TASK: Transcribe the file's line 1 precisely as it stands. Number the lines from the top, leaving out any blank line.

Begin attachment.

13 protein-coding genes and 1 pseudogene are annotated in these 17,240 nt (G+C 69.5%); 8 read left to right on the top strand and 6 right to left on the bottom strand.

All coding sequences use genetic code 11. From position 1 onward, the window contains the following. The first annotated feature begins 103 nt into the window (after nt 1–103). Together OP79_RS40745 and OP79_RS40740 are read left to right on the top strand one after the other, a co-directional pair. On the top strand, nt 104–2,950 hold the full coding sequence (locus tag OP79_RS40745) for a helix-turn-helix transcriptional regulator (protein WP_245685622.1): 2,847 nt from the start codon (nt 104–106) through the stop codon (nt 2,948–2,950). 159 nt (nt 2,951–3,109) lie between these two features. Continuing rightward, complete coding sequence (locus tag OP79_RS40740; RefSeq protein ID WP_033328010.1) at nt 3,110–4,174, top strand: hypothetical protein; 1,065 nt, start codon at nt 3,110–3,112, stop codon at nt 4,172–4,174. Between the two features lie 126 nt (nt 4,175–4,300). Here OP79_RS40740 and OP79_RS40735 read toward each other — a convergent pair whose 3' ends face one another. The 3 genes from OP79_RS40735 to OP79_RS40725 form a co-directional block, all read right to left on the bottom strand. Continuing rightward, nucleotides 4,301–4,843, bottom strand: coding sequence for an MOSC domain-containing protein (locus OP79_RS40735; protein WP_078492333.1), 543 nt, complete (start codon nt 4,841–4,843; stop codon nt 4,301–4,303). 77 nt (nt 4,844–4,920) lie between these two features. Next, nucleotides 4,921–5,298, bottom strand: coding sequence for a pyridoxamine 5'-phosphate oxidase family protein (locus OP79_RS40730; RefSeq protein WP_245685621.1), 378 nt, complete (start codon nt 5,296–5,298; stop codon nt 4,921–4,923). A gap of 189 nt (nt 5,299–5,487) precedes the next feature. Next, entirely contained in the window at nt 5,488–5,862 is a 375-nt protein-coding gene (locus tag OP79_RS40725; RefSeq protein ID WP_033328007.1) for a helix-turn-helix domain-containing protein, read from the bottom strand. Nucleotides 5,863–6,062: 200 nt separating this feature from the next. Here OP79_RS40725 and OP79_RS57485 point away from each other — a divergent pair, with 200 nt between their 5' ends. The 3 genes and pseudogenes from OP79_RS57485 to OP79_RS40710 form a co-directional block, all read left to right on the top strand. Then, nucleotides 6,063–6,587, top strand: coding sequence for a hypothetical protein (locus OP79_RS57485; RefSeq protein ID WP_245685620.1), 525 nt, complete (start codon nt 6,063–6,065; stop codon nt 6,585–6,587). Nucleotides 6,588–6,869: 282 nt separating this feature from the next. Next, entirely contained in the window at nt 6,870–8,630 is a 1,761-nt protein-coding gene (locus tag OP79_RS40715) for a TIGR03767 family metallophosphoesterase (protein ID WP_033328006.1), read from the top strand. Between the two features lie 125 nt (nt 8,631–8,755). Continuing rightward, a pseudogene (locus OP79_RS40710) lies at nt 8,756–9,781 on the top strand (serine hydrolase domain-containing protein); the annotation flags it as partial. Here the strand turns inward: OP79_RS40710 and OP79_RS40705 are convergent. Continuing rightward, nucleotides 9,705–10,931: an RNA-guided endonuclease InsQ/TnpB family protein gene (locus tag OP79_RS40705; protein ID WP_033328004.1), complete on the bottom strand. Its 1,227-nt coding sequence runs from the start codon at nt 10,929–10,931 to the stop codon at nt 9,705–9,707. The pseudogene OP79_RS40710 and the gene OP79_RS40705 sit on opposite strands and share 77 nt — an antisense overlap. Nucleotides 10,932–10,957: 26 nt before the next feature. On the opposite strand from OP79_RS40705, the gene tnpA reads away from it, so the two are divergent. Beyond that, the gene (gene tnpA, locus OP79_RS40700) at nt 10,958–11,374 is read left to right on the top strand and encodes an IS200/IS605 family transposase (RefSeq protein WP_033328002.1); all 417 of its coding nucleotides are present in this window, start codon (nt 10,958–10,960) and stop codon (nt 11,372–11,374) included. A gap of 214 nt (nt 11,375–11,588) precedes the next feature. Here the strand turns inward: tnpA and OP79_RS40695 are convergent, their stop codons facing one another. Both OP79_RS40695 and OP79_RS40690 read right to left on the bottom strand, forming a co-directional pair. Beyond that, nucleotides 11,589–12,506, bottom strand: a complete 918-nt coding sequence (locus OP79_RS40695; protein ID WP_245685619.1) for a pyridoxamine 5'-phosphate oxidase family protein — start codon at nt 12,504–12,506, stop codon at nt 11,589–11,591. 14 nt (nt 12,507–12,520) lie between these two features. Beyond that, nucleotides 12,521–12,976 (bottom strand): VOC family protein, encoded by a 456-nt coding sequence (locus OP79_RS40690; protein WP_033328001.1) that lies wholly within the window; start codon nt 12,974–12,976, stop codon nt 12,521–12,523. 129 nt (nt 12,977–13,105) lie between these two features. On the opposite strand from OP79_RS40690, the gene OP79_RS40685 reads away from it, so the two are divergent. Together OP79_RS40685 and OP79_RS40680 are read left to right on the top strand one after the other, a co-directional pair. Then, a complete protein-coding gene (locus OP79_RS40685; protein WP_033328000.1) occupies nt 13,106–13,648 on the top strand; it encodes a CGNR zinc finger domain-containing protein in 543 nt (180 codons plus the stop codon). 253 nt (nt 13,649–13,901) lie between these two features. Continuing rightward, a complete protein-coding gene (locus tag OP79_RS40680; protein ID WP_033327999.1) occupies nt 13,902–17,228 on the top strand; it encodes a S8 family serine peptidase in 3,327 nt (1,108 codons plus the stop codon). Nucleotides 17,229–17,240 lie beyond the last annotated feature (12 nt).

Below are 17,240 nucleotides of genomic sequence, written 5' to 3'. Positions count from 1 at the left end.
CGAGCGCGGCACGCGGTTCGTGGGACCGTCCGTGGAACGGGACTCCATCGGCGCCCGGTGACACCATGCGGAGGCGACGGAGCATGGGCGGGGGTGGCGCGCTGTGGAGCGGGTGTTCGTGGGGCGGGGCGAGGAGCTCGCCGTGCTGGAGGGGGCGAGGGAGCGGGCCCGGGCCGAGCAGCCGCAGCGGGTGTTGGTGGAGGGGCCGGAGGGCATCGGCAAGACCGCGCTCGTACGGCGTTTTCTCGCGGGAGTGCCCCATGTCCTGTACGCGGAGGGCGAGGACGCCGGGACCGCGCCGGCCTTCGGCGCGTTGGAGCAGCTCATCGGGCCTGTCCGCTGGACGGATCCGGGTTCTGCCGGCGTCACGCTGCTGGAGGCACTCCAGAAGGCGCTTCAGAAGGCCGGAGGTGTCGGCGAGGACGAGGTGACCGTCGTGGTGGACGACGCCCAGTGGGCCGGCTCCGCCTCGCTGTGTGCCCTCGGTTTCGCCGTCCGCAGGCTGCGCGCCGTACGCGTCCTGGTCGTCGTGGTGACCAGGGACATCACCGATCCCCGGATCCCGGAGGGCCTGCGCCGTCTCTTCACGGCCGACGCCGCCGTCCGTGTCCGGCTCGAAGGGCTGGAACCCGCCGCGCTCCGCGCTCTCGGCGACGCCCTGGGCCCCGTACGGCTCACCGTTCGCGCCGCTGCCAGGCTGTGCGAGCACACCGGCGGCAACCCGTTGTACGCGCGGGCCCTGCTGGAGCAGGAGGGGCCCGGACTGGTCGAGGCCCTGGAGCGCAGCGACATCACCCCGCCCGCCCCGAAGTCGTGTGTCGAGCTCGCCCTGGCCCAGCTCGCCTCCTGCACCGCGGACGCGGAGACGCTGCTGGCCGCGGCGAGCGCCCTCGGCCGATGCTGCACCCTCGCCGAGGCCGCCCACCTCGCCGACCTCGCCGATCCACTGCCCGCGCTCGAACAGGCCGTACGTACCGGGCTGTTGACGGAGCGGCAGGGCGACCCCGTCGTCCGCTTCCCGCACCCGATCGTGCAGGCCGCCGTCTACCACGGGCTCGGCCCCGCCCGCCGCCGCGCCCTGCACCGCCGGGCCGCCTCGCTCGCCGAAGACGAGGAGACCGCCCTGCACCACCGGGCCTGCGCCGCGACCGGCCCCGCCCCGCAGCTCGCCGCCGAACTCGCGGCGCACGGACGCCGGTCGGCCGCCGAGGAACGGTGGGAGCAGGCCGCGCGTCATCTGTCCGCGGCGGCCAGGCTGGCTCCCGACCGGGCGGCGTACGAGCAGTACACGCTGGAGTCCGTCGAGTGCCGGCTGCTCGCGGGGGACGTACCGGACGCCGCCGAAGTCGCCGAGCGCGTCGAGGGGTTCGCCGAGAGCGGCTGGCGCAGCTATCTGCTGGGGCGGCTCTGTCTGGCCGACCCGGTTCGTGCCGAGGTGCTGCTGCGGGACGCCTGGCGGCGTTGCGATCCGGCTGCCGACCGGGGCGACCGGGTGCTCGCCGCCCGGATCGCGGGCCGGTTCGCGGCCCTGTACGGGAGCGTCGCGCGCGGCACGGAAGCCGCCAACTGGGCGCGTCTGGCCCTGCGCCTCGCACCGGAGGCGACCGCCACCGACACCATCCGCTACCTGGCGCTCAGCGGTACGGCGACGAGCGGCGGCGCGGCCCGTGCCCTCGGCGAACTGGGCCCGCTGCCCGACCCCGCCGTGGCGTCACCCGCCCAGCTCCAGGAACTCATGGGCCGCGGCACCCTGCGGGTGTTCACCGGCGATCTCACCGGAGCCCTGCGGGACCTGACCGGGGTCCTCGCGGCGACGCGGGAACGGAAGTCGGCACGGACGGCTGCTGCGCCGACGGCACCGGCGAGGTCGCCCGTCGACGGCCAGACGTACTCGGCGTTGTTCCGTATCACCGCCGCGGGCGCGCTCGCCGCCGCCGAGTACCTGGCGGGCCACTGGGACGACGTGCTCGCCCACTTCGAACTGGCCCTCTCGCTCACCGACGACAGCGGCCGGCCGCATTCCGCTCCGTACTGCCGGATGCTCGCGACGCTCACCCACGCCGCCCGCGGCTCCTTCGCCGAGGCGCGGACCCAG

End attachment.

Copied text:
13 protein-coding genes and 1 pseudogene are annotated in these 17,240 nt (G+C 69.5%); 8 read left to right on the top strand and 6 right to left on the bottom strand.